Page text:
Located in the lesser-visited waters of the Noonu atoll in the north of the Maldives, Sun Siyam Iru Fushi is one of the larger resorts in the Maldives. It's also one of the few that is actually Maldivian-owned and Maldivian-run. Thanks to this, it has a wonderfully authentic unpretentious vibe and is more lively than most islands. Villas might not be filled with the latest designer accoutrements nor overflowing with cutting-edge gadgetry (though they do have Nespresso machines) but therein lies the appeal. The whole island has a kind of simple, laid-back natural appeal - no underwater restaurants or celebrity DJs flown in here. Expect a warm welcome on arrival, an informal atmosphere in all the restaurants - no, you don't have to wear Gucci, and yes, you can bring your kids to the table - and after a few days, Iru Fushi's more formal neighbours might even begin to seem a bit ridiculous. A good choice for families and groups, Iru Fushi is the full five-star Maldives experience - just dialled down a notch.
Villas, of which there are more than 200, are generous spherical spaces filled with dark wood and shiny cream floors. High wooden ceilings lend an impressive sense of space and compensate for the limited lighting, but bright 'n' breezy blue hues and plumped satin cushions don't quite add enough of the luxe factor to lift the rooms from being bland and business-like. Having said that, the villas function well and are refreshingly unfussy, therefore hard to fault from a practical point of view.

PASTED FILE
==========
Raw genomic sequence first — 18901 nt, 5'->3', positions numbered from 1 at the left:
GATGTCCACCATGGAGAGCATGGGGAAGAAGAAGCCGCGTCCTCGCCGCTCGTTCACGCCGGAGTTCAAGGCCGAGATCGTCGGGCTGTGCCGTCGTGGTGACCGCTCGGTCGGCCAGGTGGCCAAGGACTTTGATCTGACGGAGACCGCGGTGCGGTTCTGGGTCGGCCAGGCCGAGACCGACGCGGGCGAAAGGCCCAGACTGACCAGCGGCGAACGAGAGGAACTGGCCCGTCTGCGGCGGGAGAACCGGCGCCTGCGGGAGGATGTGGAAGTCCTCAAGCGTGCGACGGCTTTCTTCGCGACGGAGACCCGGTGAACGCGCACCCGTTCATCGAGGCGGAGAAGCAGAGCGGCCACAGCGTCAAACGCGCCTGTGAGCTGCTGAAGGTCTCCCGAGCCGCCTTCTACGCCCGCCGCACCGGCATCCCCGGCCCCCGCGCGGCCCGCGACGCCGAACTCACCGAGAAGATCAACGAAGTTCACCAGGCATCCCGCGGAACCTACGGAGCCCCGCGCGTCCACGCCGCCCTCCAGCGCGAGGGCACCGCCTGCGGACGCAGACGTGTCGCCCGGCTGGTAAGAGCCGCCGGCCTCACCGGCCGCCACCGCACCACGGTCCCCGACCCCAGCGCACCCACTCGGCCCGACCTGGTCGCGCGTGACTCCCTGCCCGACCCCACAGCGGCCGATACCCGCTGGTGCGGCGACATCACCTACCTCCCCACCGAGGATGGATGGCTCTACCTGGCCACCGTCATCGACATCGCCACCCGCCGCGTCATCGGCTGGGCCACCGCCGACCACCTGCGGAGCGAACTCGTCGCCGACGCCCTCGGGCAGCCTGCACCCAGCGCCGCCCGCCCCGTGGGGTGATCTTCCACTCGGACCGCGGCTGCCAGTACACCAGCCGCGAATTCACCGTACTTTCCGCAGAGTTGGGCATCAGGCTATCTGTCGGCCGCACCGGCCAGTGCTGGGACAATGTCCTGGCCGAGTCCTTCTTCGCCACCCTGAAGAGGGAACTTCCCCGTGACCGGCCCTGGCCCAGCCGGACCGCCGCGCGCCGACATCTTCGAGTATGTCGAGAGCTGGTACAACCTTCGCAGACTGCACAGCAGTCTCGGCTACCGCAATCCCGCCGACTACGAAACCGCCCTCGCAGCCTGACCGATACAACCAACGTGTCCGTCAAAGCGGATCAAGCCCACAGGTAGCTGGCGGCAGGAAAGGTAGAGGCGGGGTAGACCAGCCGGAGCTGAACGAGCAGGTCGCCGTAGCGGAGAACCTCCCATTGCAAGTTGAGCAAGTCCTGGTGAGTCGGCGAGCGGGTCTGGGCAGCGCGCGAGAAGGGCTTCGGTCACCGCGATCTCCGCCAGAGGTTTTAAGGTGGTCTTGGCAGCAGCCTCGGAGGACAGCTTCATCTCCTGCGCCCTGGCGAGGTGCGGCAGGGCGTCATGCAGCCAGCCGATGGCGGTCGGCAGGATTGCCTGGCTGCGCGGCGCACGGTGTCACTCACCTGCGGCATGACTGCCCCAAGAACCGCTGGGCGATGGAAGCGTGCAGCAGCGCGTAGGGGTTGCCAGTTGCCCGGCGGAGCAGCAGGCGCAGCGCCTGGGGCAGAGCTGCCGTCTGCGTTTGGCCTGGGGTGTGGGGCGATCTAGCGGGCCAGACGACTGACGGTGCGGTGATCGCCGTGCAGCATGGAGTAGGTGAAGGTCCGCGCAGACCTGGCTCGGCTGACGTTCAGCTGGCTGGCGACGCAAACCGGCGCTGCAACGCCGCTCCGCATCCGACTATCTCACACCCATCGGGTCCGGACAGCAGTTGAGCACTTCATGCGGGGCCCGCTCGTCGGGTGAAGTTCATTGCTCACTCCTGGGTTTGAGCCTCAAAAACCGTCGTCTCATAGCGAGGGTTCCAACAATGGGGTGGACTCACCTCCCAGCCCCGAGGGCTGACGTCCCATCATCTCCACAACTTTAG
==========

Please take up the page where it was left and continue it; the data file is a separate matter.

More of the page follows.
Book a beach villa. These have recently been renovated and come with large terraces (some with lengthy plunge pools) and direct beach access, plus vast leafy outdoor bathrooms providing just the right balance of nature versus privacy. Nifty extendable washing lines over bathtubs are a thoughtful touch for drying swimwear.
This where Sun Siyam Iru Fushi really comes into its own. Stepping through a set of ornate wooden doors into the spa's labyrinthine gardens is quite an Alice in Wonderland moment. A network of fern-clad pebble walkways and lily ponds filled with carp lead to a large open-air pagoda where guests can tuck into healthy salads and broths while they wait for their therapists to arrive. With 20 treatment rooms, The Spa at Iru Fushi is one of the biggest spas in the Maldives, and thanks to a recent revamp, it's better than ever. They've introduced Thalgo, an all-natural French product line that harnesses marine goodness from the ocean and is known for its cell renewing properties - the perfect partner for these watery climes. There are 70 Thalgo treatments on the menu with everything from vinotherapy to marine algae wraps to choose from. But if you'd rather have something more local, there are Ayurvedic healing therapies, traditional Chinese medicine and a handful of authentic Maldivian treatments available.